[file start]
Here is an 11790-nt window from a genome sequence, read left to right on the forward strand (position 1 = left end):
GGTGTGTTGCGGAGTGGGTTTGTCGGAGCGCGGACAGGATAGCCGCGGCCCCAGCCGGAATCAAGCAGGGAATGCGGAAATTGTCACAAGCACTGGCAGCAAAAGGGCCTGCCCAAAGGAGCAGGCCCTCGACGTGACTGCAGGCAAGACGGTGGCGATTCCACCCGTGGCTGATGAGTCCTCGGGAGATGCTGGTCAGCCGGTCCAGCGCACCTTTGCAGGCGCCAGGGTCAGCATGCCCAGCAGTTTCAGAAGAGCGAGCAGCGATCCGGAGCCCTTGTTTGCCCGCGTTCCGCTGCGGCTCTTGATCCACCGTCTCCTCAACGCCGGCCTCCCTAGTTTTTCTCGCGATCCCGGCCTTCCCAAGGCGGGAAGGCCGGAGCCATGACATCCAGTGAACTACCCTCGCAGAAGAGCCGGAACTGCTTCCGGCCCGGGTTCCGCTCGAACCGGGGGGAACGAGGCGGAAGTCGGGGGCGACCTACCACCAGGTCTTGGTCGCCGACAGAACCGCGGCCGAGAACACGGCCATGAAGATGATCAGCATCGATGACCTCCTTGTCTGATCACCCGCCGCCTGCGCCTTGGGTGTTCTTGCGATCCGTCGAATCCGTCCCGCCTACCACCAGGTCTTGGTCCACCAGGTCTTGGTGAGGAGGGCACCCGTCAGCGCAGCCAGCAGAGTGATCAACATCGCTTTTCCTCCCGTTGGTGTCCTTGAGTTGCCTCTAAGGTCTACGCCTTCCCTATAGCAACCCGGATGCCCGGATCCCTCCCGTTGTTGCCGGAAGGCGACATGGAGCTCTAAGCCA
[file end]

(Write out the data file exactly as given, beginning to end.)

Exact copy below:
Here is an 11790-nt window from a genome sequence, read left to right on the forward strand (position 1 = left end):
GGTGTGTTGCGGAGTGGGTTTGTCGGAGCGCGGACAGGATAGCCGCGGCCCCAGCCGGAATCAAGCAGGGAATGCGGAAATTGTCACAAGCACTGGCAGCAAAAGGGCCTGCCCAAAGGAGCAGGCCCTCGACGTGACTGCAGGCAAGACGGTGGCGATTCCACCCGTGGCTGATGAGTCCTCGGGAGATGCTGGTCAGCCGGTCCAGCGCACCTTTGCAGGCGCCAGGGTCAGCATGCCCAGCAGTTTCAGAAGAGCGAGCAGCGATCCGGAGCCCTTGTTTGCCCGCGTTCCGCTGCGGCTCTTGATCCACCGTCTCCTCAACGCCGGCCTCCCTAGTTTTTCTCGCGATCCCGGCCTTCCCAAGGCGGGAAGGCCGGAGCCATGACATCCAGTGAACTACCCTCGCAGAAGAGCCGGAACTGCTTCCGGCCCGGGTTCCGCTCGAACCGGGGGGAACGAGGCGGAAGTCGGGGGCGACCTACCACCAGGTCTTGGTCGCCGACAGAACCGCGGCCGAGAACACGGCCATGAAGATGATCAGCATCGATGACCTCCTTGTCTGATCACCCGCCGCCTGCGCCTTGGGTGTTCTTGCGATCCGTCGAATCCGTCCCGCCTACCACCAGGTCTTGGTCCACCAGGTCTTGGTGAGGAGGGCACCCGTCAGCGCAGCCAGCAGAGTGATCAACATCGCTTTTCCTCCCGTTGGTGTCCTTGAGTTGCCTCTAAGGTCTACGCCTTCCCTATAGCAACCCGGATGCCCGGATCCCTCCCGTTGTTGCCGGAAGGCGACATGGAGCTCTAAGCCA